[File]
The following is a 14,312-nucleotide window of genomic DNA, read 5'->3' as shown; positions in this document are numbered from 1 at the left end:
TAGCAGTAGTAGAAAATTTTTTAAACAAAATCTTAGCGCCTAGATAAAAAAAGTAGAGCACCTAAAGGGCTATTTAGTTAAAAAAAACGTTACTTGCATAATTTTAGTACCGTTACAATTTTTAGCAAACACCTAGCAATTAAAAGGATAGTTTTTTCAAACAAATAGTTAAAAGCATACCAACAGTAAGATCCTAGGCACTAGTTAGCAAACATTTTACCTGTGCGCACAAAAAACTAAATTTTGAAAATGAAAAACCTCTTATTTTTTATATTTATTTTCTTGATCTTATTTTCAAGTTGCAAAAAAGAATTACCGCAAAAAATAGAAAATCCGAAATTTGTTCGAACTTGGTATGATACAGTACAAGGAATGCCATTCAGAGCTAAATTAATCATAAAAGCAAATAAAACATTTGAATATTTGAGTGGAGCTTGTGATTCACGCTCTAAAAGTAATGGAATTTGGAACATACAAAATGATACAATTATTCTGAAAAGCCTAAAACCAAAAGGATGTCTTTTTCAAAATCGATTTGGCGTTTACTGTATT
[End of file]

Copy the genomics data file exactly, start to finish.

The following is a 14,312-nucleotide window of genomic DNA, read 5'->3' as shown; positions in this document are numbered from 1 at the left end:
TAGCAGTAGTAGAAAATTTTTTAAACAAAATCTTAGCGCCTAGATAAAAAAAGTAGAGCACCTAAAGGGCTATTTAGTTAAAAAAAACGTTACTTGCATAATTTTAGTACCGTTACAATTTTTAGCAAACACCTAGCAATTAAAAGGATAGTTTTTTCAAACAAATAGTTAAAAGCATACCAACAGTAAGATCCTAGGCACTAGTTAGCAAACATTTTACCTGTGCGCACAAAAAACTAAATTTTGAAAATGAAAAACCTCTTATTTTTTATATTTATTTTCTTGATCTTATTTTCAAGTTGCAAAAAAGAATTACCGCAAAAAATAGAAAATCCGAAATTTGTTCGAACTTGGTATGATACAGTACAAGGAATGCCATTCAGAGCTAAATTAATCATAAAAGCAAATAAAACATTTGAATATTTGAGTGGAGCTTGTGATTCACGCTCTAAAAGTAATGGAATTTGGAACATACAAAATGATACAATTATTCTGAAAAGCCTAAAACCAAAAGGATGTCTTTTTCAAAATCGATTTGGCGTTTACTGTATT